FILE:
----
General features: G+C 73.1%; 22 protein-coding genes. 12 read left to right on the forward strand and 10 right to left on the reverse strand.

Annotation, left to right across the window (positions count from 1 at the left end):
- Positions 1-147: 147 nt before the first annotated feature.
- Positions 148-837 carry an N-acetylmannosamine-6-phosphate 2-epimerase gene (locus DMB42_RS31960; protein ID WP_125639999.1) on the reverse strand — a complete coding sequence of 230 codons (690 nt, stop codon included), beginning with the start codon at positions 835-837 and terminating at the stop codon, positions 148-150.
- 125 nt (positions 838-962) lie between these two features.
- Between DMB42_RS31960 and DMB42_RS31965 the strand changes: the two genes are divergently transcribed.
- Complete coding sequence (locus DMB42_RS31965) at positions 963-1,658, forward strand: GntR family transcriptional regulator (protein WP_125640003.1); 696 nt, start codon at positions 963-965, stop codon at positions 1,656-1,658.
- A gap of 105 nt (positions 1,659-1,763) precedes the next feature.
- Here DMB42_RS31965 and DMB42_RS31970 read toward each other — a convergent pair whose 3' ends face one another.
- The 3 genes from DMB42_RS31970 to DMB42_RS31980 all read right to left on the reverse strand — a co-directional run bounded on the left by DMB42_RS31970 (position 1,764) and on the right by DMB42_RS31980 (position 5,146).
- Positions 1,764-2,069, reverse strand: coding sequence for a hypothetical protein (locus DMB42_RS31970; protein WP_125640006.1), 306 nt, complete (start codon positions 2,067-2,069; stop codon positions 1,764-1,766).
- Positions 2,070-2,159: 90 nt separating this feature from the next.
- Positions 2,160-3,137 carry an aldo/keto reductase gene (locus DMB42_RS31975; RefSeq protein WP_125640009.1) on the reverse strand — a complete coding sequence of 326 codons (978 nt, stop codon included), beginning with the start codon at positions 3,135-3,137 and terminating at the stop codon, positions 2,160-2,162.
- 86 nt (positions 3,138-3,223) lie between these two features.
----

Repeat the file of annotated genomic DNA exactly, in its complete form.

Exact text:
General features: G+C 73.1%; 22 protein-coding genes. 12 read left to right on the forward strand and 10 right to left on the reverse strand.

Annotation, left to right across the window (positions count from 1 at the left end):
- Positions 1-147: 147 nt before the first annotated feature.
- Positions 148-837 carry an N-acetylmannosamine-6-phosphate 2-epimerase gene (locus DMB42_RS31960; protein ID WP_125639999.1) on the reverse strand — a complete coding sequence of 230 codons (690 nt, stop codon included), beginning with the start codon at positions 835-837 and terminating at the stop codon, positions 148-150.
- 125 nt (positions 838-962) lie between these two features.
- Between DMB42_RS31960 and DMB42_RS31965 the strand changes: the two genes are divergently transcribed.
- Complete coding sequence (locus DMB42_RS31965) at positions 963-1,658, forward strand: GntR family transcriptional regulator (protein WP_125640003.1); 696 nt, start codon at positions 963-965, stop codon at positions 1,656-1,658.
- A gap of 105 nt (positions 1,659-1,763) precedes the next feature.
- Here DMB42_RS31965 and DMB42_RS31970 read toward each other — a convergent pair whose 3' ends face one another.
- The 3 genes from DMB42_RS31970 to DMB42_RS31980 all read right to left on the reverse strand — a co-directional run bounded on the left by DMB42_RS31970 (position 1,764) and on the right by DMB42_RS31980 (position 5,146).
- Positions 1,764-2,069, reverse strand: coding sequence for a hypothetical protein (locus DMB42_RS31970; protein WP_125640006.1), 306 nt, complete (start codon positions 2,067-2,069; stop codon positions 1,764-1,766).
- Positions 2,070-2,159: 90 nt separating this feature from the next.
- Positions 2,160-3,137 carry an aldo/keto reductase gene (locus DMB42_RS31975; RefSeq protein WP_125640009.1) on the reverse strand — a complete coding sequence of 326 codons (978 nt, stop codon included), beginning with the start codon at positions 3,135-3,137 and terminating at the stop codon, positions 2,160-2,162.
- 86 nt (positions 3,138-3,223) lie between these two features.